The South American members of the Corydoras genus are basically freshwater species found in tropical and temperate regions. They are members of the armored Catfish family and the Corydoradinae subfamily. The other common synonyms of this fish are Cory, Corydoras, and Cory Catfish. This name is derived from the Greek word “Kory”, which means ‘helmet’ and doors, means ‘skin’. The genus Corydoras is the largest among the Neotropical fish that consists of 142 species. It is the only genus in the Corydoradini tribe. These different species display diverse colorations and body structures. Usually, these fish are small in size, and have a body length of 25 to 120mm.
Habitat and Distribution
The Corydora species are mostly found in South America from the eastern parts of Andes till the Atlantic coast, and in Argentina ranging from Trinidad to Rio de la Plata drainage. They prefer inhabiting small streams flowing along large river margins, ponds and marshes. They can also be seen in the South America’s smallest rivers, where the water is clear and shallow. This fish thrives in Slow-moving or still streams. They are basically bottom dwellers, who love to explore the gravel, sand or detritus. They are also often seen near the dense vegetation on the sides and banks of the streams. They will survive in any water condition, but prefer neutral to slightly alkaline or acidic water, and cannot tolerate high amount of salts.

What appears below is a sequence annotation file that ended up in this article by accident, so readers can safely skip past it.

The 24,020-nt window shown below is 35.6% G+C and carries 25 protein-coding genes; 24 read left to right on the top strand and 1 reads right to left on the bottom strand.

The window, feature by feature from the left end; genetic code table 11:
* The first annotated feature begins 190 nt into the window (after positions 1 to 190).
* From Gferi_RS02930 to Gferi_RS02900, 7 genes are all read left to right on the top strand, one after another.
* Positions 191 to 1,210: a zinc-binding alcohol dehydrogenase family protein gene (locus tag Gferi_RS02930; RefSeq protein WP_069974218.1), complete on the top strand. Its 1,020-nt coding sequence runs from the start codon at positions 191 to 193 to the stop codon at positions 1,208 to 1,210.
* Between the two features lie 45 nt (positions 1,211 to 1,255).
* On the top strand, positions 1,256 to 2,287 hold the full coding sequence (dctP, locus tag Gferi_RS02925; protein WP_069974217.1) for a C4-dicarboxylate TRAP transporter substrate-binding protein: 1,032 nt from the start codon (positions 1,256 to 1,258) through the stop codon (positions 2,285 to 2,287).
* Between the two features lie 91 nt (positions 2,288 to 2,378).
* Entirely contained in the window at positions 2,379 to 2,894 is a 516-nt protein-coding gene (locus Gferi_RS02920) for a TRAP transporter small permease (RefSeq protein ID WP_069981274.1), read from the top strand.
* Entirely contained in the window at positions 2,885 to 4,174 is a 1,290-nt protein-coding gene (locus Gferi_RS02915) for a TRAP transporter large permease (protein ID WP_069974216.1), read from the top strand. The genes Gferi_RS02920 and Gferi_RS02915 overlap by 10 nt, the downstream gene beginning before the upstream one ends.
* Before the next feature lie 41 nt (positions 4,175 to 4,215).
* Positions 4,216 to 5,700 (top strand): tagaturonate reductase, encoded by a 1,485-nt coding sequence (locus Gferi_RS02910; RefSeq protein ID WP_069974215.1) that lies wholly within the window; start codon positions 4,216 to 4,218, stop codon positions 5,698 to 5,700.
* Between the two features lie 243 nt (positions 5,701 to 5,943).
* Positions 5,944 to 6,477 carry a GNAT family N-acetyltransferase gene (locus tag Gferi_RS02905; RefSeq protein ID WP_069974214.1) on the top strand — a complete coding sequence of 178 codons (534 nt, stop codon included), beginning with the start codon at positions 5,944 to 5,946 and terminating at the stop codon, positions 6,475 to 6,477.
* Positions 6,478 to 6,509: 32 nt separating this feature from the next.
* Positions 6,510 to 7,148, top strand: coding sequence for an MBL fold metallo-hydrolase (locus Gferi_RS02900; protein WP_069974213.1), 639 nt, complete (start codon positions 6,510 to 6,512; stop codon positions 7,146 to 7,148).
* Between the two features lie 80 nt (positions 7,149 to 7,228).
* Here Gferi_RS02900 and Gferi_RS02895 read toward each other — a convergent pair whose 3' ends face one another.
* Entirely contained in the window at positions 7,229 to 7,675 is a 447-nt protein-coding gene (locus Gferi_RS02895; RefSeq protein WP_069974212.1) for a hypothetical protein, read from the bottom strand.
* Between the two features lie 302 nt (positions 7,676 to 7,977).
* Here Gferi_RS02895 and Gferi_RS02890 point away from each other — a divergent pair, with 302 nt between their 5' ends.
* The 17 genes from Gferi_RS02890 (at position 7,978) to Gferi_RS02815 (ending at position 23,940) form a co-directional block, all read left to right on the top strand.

The Cory genus has a versatile way of reproduction. The Corydoras Aeneus species are found with this type of insemination. They carry out courtship rituals, in which the male chases the female. The female cleans a spot to lay her eggs. When the male gets hold of the female fish, he lays on top of the female fish and seems to shiver, and as the spawning period nears, the male fish offers his abdomen to the egg laying female fish. The genital opening is attached to the female fish’s mouth to drink the sperm. This “T’’ position is often seen in all the Corydoras genus. The sperm transfers through the female fish’s intestine. Later, while discharging the eggs, these sperms are also discharged in a pouch developed by the pelvic fin of the female fish. These species lay 10 to 15 eggs in each spawn on the leaves of plants, filters, heaters or any other substrates. The spawning continues till the female fish lays around 250 to 400 eggs. It may take more than 1 hour for the spawning process. The eggs hatch after 4 to 6 days of spawning and usually these species eat up their own fry; hence the parents should be separated from their eggs in a domestic habitat.
The Corydora genus has more than 142 species that exhibits different behavior and appearance. Some of the most common Corydoras fish are:
The common name of this fish is Adolfo’s Cory. They attain a size of 4 to 5 cm in the fish tank. The pH level required is 5.5 to 7.5, temperature should be from 19 to 26 degree C, and water hardness needed is 4 to 18 dGH.
This fish is commonly known as Bronze Cory, and it attains a body length of 6 to 8 cm. The pH level required is between 5.8 and 7.7, and the temperature should be around 22 and 29 degree C. The water hardness preferred is 4 to 12 dGH.